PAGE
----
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Back to Basics: Sentence Parts and Sentence Types

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Sometimes producing the best writing requires reviewing even the most basic components. We’ll discuss everything from what a sentence is to the different types of sentences.

White text over orange background reads "sentences." (Sentence structure, sentence parts, types of sentences)
This blog post will go over the basics of sentences.

If you want to become a chef, you should know the ins and outs of a kitchen. Maybe your dream is to become an artist. In that case, you should become an expert at even the most basic components of art, like primary colors. Similarly, if you want to become a proficient writer, you should thoroughly understand one of the most basic aspects of grammar: sentences. This brief guide will go over what a sentence is, the parts of a sentence, and the different types of sentences.

What Is a Sentence?

First thing’s first: What is a sentence? Well, this is a sentence. This is a sentence, too. In English grammar, a sentence is a set of words that expresses a complete thought and includes a subject and a verb. Sentences start with a capital letter and end with a period, colon, exclamation point, or a question mark.

What Are the Parts of a Sentence?

The basic parts of a sentence are subjects and predicates.

The subject is the noun or pronoun that the action is about.

The lion is sleeping in the shade.

In the sentence above, lion is the subject.

A predicate is what the subject is doing, or what is being done to the subject (or the condition the noun phrase is in). A predicate usually includes a verb.

The lion is sleeping in the shade.

Here, sleeping in the shade is the predicate.

An easy way to figure out the subject of the sentence is to locate the verb, and identify who or what is doing the action. For example:

After a difficult semester, Julie finally graduated.

In this sentence, Julie is doing the verb, which is graduated.

What Are Sentence Complements?

Sometimes a sentence requires more than a subject and a predicate to be complete. That’s where complements come in. There are a few different types of complements:

1) Direct Objects

A direct object is a noun that receives the action of the verb.

The boy threw the ball over the fence.

2) Indirect Objects

An indirect object refers to a word or phrase that is the recipient of the direct object.

The boy threw the ball over the fence to Linda.

Indirect objects answer “to whom?” or “for whom?” In this case, when you ask “to whom?” the answer is Linda, the indirect object.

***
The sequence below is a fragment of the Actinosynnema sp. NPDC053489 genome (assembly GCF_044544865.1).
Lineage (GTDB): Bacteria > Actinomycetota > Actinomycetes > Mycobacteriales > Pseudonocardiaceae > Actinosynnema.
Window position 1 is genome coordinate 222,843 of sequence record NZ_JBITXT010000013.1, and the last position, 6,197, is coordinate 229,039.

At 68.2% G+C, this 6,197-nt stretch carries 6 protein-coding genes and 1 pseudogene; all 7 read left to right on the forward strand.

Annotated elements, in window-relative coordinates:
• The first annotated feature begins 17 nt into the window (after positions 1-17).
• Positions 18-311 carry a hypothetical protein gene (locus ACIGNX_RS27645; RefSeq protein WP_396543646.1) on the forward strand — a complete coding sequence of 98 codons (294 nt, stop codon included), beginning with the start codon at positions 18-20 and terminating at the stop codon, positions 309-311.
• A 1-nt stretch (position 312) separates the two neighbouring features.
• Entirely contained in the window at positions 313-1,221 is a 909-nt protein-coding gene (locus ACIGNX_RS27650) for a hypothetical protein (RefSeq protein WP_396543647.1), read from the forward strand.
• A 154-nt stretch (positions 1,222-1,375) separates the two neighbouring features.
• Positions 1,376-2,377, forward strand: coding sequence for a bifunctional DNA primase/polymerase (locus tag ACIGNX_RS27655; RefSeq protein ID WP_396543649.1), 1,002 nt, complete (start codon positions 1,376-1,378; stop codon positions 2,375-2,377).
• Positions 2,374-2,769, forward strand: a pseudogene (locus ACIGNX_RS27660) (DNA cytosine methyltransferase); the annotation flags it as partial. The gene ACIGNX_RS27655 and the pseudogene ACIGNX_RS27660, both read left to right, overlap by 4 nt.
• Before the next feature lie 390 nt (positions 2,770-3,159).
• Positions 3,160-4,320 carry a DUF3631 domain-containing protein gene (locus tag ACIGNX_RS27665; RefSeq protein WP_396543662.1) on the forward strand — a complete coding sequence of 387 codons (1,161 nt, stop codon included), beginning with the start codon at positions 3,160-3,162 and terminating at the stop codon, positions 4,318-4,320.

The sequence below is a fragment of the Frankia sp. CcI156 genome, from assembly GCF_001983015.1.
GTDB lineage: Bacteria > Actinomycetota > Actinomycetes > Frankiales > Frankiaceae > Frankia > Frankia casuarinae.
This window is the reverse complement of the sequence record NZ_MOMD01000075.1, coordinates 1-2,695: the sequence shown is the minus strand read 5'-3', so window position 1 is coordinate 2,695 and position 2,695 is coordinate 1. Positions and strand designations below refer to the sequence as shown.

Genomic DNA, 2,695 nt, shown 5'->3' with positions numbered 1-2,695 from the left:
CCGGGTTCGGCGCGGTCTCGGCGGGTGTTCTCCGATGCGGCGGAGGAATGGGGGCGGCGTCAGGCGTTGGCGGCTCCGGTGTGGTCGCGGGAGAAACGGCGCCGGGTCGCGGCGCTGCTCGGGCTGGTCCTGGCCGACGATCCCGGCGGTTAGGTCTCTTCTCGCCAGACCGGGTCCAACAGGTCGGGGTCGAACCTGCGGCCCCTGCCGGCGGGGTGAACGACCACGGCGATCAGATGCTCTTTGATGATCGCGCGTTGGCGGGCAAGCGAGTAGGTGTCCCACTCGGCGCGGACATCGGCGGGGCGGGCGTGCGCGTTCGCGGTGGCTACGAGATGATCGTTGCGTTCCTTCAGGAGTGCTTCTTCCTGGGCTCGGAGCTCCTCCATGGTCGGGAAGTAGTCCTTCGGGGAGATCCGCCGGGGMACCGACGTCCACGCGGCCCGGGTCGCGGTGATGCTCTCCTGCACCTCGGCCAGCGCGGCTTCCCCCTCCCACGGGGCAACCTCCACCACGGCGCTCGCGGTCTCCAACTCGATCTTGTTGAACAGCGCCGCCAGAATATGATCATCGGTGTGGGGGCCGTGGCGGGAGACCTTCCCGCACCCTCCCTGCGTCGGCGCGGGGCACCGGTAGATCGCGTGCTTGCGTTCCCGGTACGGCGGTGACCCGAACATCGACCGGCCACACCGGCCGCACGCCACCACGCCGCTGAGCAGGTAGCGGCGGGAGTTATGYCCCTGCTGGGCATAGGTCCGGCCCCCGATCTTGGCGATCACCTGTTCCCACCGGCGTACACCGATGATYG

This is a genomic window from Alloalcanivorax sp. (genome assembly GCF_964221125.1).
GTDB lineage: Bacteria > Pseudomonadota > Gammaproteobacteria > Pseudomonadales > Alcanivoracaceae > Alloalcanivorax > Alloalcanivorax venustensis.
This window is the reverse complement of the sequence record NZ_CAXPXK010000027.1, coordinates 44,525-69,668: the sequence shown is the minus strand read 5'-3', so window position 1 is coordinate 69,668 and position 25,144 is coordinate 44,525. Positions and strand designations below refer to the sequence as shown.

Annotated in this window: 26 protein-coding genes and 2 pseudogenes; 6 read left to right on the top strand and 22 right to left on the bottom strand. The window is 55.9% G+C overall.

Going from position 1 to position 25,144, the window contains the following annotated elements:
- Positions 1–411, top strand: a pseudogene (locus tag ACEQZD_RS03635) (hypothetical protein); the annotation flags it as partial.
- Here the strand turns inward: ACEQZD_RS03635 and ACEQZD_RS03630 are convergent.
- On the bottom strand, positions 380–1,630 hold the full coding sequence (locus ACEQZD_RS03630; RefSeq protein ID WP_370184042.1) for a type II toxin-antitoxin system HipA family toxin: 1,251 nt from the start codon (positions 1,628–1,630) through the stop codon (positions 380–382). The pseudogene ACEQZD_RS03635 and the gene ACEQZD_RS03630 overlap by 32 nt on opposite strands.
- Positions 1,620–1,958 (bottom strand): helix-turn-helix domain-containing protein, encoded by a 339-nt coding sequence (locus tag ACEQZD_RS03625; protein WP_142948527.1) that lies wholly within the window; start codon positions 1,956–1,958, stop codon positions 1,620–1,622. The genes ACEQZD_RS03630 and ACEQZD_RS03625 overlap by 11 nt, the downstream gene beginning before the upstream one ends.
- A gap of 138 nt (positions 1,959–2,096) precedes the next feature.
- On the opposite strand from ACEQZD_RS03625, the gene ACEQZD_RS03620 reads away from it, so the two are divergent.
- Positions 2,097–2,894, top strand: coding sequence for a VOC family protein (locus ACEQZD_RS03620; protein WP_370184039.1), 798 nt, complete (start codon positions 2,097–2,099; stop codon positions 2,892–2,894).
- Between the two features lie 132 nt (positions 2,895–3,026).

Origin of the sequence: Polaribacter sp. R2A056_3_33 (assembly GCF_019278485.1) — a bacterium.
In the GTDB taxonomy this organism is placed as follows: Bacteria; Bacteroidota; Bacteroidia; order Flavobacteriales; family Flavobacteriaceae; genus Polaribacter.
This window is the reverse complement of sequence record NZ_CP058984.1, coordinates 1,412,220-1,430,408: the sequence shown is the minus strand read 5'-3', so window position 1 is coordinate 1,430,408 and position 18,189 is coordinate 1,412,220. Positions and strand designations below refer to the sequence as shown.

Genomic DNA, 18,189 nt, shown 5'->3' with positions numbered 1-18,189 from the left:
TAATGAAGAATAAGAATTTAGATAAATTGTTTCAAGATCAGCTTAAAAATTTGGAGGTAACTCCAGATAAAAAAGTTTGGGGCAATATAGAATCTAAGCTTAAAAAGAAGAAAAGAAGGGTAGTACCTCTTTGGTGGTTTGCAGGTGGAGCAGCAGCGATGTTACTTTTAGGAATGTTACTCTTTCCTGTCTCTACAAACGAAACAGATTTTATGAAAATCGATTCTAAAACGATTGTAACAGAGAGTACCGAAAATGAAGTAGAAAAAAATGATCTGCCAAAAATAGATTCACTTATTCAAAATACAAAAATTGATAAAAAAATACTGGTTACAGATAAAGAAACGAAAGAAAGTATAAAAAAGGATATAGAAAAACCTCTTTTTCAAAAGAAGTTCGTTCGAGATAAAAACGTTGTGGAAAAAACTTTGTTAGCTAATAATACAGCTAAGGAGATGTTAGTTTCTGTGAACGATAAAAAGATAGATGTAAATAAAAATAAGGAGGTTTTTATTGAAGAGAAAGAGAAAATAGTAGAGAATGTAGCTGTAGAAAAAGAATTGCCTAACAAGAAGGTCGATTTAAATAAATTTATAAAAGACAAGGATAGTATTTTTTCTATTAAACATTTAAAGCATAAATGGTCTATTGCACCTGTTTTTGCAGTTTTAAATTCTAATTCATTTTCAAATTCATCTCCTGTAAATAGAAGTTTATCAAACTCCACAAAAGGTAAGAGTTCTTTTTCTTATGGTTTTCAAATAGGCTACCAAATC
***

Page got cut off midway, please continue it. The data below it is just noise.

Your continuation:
3) Object Complements

Object complements give more complete information about the direct object.

She made me happy.

Here, the object complement “happy” provides more details about “me.” Without the object complement, the sentence would be grammatically incorrect.

4) Subject Complements

Like object complements, subject complements provide further information about the subject. Subject complements always follow linking verbs.

That box is a gift.

In the sentence above, gift is the subject complement that gives more information on that box. Here, removing the subject complement would also make the sentence grammatically incorrect.

What Are the Types of Sentences?

There are four different types of sentences:

1) Declarative Sentences

A declarative sentence makes a statement and relays information.

I will be at a doctor’s appointment tomorrow.

2) Exclamatory Sentences

Exclamatory sentences express excitement, enthusiasm, or other strong emotion. These usually end with an exclamation point.

I’m so excited to see you!

3) Imperative Sentences

An imperative sentence communicates a command, request, invitation, warning, or instruction.

You need to come home right now.

4) Interrogative Sentences

Lastly, interrogative sentences ask questions. These end with a question mark.

Where did you go?

Crafting beautiful, eloquent sentences is what sets writers apart from the rest. LanguageTool can recommend stylistic improvements—like suggesting the active voice and making sure your sentence length is optimal. As if that weren’t enough, LanguageTool can ensure your text is error-free by detecting and correcting all types of mistakes.

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